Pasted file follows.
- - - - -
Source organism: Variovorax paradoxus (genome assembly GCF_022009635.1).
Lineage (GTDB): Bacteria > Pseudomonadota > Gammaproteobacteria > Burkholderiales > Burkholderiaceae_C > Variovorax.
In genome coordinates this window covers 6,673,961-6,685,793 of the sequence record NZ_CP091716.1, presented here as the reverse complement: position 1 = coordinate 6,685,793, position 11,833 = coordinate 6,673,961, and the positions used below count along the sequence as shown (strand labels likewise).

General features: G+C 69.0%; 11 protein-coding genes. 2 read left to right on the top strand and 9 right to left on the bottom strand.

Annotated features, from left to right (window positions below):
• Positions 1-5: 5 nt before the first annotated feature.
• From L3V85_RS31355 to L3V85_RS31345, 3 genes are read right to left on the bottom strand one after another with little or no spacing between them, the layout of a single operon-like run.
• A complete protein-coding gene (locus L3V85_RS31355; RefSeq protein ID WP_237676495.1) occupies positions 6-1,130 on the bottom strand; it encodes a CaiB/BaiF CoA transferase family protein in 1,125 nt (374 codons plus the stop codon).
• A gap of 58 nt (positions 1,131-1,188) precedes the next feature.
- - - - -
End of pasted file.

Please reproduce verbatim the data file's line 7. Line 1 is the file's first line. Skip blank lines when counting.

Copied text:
• From L3V85_RS31355 to L3V85_RS31345, 3 genes are read right to left on the bottom strand one after another with little or no spacing between them, the layout of a single operon-like run.